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Collisions in One Dimension Model Documents

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Main Document

One Dimensional Collision Model 

written by Andrew Duffy

This interactive simulation allows students to collide two objects and investigate whether momentum and/or kinetic energy are conserved in the collision process. To keep things simple, the simulation involves an isolated system where the objects collide along a single line. Use the sliders to set mass of both objects, initial velocity, and elasticity: then watch the resulting collision. Students then calculate post-collision values for momentum and kinetic energy for both balls.

SEE ANNOTATIONS for a link to an editor-recommended online tutorial on conservation of momentum, part of The Physics Classroom collection.  

Editor's Note: Lots of factors are at play, even in a simple collision. This resource will help your students build understanding the of following:  1) How to apply the law of momentum conservation, 2) Total energy in a closed system (it's always conserved, but in collisions, kinetic energy is generally transformed into other forms of energy), 3) In special cases (perfectly elastic collisions) the kinetic energy stays the same before and after a collision, 4) In completely inelastic collisions, objects stick together, 5) momentum is a vector.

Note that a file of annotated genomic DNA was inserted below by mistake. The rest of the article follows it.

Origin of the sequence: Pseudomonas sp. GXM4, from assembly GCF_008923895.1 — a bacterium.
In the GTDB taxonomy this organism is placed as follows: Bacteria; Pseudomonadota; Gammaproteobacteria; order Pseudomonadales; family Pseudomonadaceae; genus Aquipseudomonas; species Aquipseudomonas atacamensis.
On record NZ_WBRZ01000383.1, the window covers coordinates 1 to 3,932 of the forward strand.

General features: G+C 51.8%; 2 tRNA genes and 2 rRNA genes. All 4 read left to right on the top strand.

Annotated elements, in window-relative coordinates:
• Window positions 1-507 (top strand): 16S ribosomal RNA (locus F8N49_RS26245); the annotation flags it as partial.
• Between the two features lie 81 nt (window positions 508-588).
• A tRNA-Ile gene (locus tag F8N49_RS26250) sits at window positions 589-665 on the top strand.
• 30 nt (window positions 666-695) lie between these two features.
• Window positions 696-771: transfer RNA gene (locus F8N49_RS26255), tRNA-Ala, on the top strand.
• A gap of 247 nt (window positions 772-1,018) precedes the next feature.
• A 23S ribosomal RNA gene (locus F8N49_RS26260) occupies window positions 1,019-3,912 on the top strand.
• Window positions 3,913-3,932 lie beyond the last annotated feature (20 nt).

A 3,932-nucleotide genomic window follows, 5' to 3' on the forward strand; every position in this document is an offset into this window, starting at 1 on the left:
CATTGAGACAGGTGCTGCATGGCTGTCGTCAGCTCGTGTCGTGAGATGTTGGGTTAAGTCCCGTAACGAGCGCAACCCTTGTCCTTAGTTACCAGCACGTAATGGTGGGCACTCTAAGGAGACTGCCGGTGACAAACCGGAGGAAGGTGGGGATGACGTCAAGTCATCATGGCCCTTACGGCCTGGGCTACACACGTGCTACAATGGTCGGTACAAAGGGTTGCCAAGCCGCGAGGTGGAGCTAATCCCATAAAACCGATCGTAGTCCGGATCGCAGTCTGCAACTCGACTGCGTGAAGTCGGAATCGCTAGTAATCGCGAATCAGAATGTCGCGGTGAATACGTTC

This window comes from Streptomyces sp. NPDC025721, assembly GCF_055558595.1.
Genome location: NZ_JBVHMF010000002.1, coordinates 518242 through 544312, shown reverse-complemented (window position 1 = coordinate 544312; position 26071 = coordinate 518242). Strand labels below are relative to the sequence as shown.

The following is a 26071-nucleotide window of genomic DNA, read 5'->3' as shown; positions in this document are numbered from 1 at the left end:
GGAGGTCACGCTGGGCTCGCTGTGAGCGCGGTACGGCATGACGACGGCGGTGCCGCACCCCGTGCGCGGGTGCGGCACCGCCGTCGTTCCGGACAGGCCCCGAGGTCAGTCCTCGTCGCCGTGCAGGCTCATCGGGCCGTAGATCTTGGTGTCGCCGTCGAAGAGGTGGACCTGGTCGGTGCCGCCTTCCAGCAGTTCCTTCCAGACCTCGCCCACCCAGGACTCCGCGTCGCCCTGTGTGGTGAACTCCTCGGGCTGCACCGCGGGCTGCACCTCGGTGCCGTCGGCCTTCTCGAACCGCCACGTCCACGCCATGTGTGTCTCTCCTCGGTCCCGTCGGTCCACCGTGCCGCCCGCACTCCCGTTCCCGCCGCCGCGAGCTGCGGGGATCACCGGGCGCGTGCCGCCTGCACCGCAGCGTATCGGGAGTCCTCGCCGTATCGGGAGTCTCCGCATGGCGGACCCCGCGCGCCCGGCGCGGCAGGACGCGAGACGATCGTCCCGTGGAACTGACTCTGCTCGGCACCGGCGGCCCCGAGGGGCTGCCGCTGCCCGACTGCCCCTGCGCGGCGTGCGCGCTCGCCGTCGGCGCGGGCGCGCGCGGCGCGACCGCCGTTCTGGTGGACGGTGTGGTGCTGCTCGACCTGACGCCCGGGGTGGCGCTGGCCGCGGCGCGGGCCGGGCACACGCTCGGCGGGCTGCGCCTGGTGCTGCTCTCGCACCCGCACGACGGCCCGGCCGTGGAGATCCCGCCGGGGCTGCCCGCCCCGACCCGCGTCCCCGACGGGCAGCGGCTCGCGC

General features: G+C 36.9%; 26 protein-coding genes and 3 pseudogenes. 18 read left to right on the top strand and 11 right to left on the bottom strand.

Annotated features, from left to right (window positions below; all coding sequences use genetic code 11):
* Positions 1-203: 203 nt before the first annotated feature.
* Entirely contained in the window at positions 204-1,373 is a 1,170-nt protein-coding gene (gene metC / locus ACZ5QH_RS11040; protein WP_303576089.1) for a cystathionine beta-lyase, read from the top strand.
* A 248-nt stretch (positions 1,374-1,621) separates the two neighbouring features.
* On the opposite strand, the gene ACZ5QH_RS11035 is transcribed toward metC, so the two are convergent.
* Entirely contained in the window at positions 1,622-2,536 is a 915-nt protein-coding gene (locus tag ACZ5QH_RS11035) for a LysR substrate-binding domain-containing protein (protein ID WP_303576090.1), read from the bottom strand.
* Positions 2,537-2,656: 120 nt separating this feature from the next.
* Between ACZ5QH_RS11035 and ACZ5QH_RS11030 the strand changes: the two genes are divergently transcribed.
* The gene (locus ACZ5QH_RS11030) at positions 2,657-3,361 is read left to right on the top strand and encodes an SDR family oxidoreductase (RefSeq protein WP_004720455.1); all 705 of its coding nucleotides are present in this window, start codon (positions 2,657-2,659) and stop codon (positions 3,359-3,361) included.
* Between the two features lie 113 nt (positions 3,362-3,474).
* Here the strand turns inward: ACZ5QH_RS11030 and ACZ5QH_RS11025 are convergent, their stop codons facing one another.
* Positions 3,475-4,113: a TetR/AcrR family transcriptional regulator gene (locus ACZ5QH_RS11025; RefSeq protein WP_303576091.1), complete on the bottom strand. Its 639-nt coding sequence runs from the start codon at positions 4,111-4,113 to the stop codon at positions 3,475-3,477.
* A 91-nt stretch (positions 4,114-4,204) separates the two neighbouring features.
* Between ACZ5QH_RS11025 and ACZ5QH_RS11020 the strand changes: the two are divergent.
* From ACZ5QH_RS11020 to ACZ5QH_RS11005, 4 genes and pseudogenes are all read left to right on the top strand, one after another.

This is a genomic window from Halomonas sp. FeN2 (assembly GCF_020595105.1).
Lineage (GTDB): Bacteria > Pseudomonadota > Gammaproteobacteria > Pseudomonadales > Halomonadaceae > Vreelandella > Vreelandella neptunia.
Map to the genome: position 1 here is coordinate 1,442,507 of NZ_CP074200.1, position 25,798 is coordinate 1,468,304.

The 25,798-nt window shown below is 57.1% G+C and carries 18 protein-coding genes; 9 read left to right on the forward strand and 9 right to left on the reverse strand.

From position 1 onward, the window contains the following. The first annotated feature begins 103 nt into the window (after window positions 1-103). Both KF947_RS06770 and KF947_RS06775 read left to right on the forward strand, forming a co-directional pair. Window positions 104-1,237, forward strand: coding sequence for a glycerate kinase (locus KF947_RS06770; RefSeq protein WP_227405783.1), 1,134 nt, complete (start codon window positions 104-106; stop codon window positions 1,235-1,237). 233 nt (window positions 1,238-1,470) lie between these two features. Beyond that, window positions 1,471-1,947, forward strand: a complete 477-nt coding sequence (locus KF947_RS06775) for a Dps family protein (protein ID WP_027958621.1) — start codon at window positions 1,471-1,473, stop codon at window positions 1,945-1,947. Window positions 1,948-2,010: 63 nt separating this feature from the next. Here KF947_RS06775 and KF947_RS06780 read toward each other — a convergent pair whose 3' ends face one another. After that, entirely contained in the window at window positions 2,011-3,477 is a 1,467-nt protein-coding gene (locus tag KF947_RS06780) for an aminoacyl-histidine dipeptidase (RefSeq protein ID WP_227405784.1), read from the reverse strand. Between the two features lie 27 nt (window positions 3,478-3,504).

This resource is distributed as a ready-to-run (compiled) Java archive.   In order to modify the simulation (and see how it is designed), users must install the Easy Java Simulations Modeling and Authoring Tool. SEE RELATED MATERIALS for a link to install the EJS modeling tool.

Last Modified June 11, 2014

This file has previous versions.

Supplemental Documents

One Dimensional Collision Model Source Code 

The source code zip archive contains an XML representation of the One Dimensional Collision model.   Unzip this archive in your EJS workspace to compile and run this model using EJS.

Published April 25, 2010
Last Modified June 11, 2014

This file has previous versions.